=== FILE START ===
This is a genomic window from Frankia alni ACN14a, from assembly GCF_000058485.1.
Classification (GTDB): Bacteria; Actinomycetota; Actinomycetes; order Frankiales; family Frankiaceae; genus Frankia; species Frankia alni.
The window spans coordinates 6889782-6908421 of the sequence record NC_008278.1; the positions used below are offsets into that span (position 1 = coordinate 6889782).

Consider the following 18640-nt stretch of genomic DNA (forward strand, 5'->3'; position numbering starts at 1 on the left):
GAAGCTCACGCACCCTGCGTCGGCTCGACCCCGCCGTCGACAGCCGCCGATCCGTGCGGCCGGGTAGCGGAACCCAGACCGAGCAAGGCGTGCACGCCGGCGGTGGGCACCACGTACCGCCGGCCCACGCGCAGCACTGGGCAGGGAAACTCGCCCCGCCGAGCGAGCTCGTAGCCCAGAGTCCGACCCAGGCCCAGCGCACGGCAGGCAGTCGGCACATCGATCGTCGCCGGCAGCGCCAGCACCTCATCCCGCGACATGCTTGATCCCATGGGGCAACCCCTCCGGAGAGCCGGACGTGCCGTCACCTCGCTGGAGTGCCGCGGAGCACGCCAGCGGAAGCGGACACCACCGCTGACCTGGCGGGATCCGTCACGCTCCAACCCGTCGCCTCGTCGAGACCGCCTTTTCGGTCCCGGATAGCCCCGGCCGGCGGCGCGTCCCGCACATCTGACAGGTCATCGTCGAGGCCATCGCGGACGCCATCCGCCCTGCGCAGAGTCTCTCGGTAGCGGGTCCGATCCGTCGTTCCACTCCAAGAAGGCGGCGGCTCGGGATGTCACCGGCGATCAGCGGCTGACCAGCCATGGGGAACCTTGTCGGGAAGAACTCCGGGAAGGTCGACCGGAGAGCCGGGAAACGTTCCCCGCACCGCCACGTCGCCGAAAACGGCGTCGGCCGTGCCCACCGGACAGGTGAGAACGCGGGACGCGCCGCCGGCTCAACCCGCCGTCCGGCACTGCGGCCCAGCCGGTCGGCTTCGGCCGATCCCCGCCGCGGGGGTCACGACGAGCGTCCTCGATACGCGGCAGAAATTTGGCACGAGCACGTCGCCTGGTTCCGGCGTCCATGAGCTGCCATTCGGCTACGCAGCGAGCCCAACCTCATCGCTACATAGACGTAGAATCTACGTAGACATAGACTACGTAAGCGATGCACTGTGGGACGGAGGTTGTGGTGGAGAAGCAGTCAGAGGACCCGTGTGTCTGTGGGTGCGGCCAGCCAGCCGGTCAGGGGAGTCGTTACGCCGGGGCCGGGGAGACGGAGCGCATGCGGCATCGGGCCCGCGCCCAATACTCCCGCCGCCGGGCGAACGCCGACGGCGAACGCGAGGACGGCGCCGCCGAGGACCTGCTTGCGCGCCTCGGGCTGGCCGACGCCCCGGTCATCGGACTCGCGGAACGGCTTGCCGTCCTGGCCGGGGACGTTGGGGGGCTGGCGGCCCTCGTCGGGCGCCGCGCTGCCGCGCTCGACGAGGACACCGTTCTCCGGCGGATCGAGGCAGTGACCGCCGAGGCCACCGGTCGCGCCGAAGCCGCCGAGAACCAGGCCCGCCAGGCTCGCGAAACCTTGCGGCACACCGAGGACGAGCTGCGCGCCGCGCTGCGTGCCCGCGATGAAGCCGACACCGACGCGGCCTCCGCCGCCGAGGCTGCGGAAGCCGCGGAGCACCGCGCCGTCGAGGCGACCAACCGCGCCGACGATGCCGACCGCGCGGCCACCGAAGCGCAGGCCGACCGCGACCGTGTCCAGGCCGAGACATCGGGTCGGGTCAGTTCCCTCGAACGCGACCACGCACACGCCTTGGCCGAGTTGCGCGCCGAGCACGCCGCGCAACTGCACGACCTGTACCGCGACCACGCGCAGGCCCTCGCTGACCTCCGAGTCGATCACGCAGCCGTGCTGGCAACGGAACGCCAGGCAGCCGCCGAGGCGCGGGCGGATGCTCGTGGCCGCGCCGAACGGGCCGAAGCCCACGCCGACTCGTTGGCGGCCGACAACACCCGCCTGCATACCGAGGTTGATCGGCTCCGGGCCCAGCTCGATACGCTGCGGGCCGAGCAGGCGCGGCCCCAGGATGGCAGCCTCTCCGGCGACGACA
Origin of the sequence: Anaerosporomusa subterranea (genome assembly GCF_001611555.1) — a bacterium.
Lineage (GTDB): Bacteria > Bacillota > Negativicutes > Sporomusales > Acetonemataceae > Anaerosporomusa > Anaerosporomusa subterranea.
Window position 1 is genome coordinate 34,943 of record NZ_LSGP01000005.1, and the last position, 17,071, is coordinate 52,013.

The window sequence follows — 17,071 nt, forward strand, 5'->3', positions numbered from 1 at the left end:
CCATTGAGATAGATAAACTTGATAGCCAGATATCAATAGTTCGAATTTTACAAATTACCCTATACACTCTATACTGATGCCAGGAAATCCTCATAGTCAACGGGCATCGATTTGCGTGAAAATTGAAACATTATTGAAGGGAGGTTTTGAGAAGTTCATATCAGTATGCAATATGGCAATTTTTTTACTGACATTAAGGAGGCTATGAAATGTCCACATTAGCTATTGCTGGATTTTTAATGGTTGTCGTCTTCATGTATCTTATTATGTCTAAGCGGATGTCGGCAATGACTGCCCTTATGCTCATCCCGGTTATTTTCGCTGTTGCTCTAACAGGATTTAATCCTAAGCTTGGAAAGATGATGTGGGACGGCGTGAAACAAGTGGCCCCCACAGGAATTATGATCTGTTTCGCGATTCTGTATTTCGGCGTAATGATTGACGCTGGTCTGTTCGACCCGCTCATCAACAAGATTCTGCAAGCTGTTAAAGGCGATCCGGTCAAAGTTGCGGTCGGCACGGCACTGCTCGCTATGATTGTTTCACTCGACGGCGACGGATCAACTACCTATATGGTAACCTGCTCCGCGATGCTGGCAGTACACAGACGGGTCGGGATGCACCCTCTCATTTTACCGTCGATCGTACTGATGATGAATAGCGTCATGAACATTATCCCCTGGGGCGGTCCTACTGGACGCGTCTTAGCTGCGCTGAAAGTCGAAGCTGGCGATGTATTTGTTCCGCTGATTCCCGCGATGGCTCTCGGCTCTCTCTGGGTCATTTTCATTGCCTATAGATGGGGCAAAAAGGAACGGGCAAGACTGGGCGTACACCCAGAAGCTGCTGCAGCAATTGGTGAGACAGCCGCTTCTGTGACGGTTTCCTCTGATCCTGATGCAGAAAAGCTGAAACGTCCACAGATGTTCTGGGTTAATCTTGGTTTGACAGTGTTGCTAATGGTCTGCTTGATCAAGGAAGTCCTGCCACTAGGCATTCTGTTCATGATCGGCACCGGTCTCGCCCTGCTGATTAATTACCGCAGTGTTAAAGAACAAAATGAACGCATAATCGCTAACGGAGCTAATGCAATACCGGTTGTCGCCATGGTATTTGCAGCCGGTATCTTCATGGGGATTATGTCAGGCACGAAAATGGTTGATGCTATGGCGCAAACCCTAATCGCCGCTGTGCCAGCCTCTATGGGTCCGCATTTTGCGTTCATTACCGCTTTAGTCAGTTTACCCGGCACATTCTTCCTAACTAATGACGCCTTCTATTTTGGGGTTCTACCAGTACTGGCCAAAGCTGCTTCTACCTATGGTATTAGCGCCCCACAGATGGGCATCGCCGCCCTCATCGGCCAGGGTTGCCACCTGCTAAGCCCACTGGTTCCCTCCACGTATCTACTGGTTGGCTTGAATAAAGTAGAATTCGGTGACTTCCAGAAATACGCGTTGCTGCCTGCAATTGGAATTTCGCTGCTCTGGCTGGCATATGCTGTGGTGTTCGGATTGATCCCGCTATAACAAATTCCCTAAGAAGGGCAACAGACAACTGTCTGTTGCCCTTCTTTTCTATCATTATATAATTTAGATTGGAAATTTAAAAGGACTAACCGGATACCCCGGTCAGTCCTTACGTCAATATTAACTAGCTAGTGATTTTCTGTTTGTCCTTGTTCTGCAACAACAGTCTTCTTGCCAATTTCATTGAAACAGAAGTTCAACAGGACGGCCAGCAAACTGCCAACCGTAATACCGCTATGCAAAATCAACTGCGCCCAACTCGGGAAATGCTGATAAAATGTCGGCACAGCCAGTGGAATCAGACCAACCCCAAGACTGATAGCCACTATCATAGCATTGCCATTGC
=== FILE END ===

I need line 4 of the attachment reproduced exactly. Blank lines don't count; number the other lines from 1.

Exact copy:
Consider the following 18640-nt stretch of genomic DNA (forward strand, 5'->3'; position numbering starts at 1 on the left):